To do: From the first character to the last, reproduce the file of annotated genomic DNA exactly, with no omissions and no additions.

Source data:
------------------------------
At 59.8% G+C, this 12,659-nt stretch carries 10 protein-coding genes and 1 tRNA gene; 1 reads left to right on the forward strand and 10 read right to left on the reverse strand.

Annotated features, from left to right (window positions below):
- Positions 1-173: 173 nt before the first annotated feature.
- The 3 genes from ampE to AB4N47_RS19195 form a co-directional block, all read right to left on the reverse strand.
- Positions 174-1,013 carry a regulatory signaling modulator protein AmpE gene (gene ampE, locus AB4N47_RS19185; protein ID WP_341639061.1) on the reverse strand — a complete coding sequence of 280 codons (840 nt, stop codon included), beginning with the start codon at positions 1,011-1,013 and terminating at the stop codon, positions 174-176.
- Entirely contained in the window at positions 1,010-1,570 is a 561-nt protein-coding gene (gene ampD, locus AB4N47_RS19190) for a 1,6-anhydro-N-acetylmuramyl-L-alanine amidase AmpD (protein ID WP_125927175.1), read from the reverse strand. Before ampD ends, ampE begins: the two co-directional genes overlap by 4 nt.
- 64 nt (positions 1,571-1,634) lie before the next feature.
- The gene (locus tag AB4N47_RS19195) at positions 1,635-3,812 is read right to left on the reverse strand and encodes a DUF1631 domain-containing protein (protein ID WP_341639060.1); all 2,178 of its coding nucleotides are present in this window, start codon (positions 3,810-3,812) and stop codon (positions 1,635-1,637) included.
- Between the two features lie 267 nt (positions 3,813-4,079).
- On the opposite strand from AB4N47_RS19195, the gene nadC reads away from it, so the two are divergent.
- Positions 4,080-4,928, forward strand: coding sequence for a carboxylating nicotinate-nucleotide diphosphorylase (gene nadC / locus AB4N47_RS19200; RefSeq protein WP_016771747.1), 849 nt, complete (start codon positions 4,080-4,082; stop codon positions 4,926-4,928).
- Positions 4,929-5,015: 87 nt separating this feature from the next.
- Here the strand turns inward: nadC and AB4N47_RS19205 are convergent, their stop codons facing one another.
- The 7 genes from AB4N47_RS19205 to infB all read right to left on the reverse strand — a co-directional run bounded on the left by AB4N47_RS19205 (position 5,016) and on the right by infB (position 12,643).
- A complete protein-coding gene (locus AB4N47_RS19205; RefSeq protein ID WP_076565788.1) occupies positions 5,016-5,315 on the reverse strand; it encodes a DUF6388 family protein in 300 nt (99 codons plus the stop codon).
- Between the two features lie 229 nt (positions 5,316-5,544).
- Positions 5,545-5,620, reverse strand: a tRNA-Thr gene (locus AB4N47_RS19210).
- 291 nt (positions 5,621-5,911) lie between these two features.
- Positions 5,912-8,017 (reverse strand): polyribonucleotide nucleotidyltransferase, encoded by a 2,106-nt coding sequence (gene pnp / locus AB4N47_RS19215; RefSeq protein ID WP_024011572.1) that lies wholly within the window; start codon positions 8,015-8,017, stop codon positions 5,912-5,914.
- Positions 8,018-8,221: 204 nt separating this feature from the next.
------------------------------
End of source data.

At 59.8% G+C, this 12,659-nt stretch carries 10 protein-coding genes and 1 tRNA gene; 1 reads left to right on the forward strand and 10 read right to left on the reverse strand.

Annotated features, from left to right (window positions below):
- Positions 1-173: 173 nt before the first annotated feature.
- The 3 genes from ampE to AB4N47_RS19195 form a co-directional block, all read right to left on the reverse strand.
- Positions 174-1,013 carry a regulatory signaling modulator protein AmpE gene (gene ampE, locus AB4N47_RS19185; protein ID WP_341639061.1) on the reverse strand — a complete coding sequence of 280 codons (840 nt, stop codon included), beginning with the start codon at positions 1,011-1,013 and terminating at the stop codon, positions 174-176.
- Entirely contained in the window at positions 1,010-1,570 is a 561-nt protein-coding gene (gene ampD, locus AB4N47_RS19190) for a 1,6-anhydro-N-acetylmuramyl-L-alanine amidase AmpD (protein ID WP_125927175.1), read from the reverse strand. Before ampD ends, ampE begins: the two co-directional genes overlap by 4 nt.
- 64 nt (positions 1,571-1,634) lie before the next feature.
- The gene (locus tag AB4N47_RS19195) at positions 1,635-3,812 is read right to left on the reverse strand and encodes a DUF1631 domain-containing protein (protein ID WP_341639060.1); all 2,178 of its coding nucleotides are present in this window, start codon (positions 3,810-3,812) and stop codon (positions 1,635-1,637) included.
- Between the two features lie 267 nt (positions 3,813-4,079).
- On the opposite strand from AB4N47_RS19195, the gene nadC reads away from it, so the two are divergent.
- Positions 4,080-4,928, forward strand: coding sequence for a carboxylating nicotinate-nucleotide diphosphorylase (gene nadC / locus AB4N47_RS19200; RefSeq protein WP_016771747.1), 849 nt, complete (start codon positions 4,080-4,082; stop codon positions 4,926-4,928).
- Positions 4,929-5,015: 87 nt separating this feature from the next.
- Here the strand turns inward: nadC and AB4N47_RS19205 are convergent, their stop codons facing one another.
- The 7 genes from AB4N47_RS19205 to infB all read right to left on the reverse strand — a co-directional run bounded on the left by AB4N47_RS19205 (position 5,016) and on the right by infB (position 12,643).
- A complete protein-coding gene (locus AB4N47_RS19205; RefSeq protein ID WP_076565788.1) occupies positions 5,016-5,315 on the reverse strand; it encodes a DUF6388 family protein in 300 nt (99 codons plus the stop codon).
- Between the two features lie 229 nt (positions 5,316-5,544).
- Positions 5,545-5,620, reverse strand: a tRNA-Thr gene (locus AB4N47_RS19210).
- 291 nt (positions 5,621-5,911) lie between these two features.
- Positions 5,912-8,017 (reverse strand): polyribonucleotide nucleotidyltransferase, encoded by a 2,106-nt coding sequence (gene pnp / locus AB4N47_RS19215; RefSeq protein ID WP_024011572.1) that lies wholly within the window; start codon positions 8,015-8,017, stop codon positions 5,912-5,914.
- Positions 8,018-8,221: 204 nt separating this feature from the next.